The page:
It's no secret the dog days of summer are here, which is why the Department of Children and Families is reminding parents about how dangerous it is to leave children in cars.
Already this summer, two children in Florida have died from being left in hot vehicles.
"These hot cars can become ovens when you're talking about humidity and heat indexes like this level, and it's putting children at risk," DCF spokesman John Harrell said.
With heat indexes and feels-like temperatures in the 100s during the summer, DCF is urging parents to use extreme caution to make sure no child is left in a car, intentionally or not.
"In Pensacola, there was a situation where a child got into a car and was there," Harrell said. "The child had been missing and were unable to find the child. The child passed away from the heat."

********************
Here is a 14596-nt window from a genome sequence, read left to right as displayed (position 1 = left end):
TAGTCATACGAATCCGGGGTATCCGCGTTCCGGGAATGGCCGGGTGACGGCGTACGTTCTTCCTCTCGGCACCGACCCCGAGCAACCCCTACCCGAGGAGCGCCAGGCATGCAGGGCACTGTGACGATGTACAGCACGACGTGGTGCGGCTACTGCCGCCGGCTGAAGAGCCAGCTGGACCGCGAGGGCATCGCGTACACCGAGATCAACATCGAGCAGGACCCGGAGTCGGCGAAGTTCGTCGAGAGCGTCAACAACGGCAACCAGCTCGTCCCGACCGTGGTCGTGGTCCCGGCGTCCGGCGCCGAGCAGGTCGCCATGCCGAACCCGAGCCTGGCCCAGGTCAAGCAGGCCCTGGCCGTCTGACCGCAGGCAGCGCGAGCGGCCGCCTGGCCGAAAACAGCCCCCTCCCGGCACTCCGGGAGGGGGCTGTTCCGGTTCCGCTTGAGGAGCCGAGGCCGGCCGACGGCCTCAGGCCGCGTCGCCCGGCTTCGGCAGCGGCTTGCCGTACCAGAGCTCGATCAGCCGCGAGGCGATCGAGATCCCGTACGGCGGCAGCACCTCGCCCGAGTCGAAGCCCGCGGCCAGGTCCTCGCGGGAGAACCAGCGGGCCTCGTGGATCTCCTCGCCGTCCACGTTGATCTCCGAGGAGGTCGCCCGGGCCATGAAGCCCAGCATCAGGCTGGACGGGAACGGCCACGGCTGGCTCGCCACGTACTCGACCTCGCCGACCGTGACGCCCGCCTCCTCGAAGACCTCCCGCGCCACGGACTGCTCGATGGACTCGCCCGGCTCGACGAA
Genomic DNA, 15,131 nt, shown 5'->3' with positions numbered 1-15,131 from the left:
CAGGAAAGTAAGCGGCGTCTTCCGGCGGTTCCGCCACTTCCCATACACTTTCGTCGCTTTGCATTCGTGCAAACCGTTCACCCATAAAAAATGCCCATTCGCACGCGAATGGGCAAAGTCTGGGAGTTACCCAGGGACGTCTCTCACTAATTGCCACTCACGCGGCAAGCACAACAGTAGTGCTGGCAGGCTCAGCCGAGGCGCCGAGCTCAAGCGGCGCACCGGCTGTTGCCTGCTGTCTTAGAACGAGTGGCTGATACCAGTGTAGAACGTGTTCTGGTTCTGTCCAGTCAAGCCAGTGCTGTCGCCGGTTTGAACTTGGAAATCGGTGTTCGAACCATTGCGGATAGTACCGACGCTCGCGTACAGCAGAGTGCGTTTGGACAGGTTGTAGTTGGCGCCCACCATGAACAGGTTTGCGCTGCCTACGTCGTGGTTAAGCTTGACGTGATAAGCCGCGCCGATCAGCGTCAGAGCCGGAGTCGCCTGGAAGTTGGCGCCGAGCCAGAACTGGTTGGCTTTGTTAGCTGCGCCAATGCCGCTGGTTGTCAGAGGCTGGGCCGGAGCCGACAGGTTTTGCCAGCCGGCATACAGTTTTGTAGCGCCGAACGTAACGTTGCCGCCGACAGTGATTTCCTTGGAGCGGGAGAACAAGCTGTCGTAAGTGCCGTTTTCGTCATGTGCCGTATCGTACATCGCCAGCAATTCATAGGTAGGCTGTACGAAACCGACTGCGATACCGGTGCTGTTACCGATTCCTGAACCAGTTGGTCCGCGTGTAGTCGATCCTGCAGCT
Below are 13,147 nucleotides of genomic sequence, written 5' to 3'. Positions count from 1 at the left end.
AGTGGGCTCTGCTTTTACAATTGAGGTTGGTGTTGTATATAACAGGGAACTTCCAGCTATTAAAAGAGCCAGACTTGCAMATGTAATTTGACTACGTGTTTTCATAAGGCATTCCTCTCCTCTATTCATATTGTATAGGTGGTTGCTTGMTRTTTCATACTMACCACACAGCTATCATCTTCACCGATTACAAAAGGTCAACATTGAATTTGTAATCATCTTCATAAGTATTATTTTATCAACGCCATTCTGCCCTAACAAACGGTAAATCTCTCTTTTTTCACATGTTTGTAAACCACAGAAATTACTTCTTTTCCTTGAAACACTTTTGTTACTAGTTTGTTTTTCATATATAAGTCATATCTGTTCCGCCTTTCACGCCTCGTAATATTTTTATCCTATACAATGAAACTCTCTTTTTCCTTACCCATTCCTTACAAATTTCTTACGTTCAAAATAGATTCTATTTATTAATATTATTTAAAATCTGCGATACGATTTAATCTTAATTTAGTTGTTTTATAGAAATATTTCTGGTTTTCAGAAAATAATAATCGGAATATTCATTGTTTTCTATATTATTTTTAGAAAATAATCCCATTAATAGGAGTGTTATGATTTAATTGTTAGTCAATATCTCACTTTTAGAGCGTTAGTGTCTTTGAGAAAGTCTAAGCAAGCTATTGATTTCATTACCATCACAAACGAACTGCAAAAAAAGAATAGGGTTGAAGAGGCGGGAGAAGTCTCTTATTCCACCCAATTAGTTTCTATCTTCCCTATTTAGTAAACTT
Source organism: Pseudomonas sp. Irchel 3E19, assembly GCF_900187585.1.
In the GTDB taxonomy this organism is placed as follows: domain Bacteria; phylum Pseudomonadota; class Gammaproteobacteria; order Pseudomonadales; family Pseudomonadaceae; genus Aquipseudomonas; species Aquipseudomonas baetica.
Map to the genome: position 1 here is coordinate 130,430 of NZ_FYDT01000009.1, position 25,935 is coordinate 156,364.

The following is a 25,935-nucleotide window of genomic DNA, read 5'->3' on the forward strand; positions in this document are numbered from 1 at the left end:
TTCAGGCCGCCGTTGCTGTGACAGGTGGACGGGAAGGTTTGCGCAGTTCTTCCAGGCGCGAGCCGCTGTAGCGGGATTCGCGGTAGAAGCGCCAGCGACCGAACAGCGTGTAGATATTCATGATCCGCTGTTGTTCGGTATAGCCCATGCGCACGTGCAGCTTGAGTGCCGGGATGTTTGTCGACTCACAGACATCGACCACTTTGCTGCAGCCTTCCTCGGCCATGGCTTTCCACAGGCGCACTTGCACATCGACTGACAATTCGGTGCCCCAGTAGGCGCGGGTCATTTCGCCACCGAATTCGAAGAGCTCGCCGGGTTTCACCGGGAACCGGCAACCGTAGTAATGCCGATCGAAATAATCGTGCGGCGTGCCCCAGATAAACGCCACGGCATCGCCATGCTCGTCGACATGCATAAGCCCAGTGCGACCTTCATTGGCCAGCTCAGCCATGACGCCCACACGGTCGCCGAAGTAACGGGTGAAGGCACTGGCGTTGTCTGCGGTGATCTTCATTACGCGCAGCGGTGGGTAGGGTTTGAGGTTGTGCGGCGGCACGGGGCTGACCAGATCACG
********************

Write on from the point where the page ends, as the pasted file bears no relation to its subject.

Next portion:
That 2-year-old wandered from his home and got into a hot car. In Miami, a mom was arrested when her 11-month-old died in a hot car. His body temperature reached 109 degrees.
Temperatures inside a car during summer months can get up to 200 degrees.
To ensure you never get distracted and forget, a good practice is to place your purse or briefcase in the back seat next to your child so you remember to look in the back seat before getting out, especially if the child has been sleeping.
"It's breaking the law as well, but more importantly it's putting children at risk," Harrell said. "These temperatures are so extreme, we've got to make sure parents do not leave their children in these cars."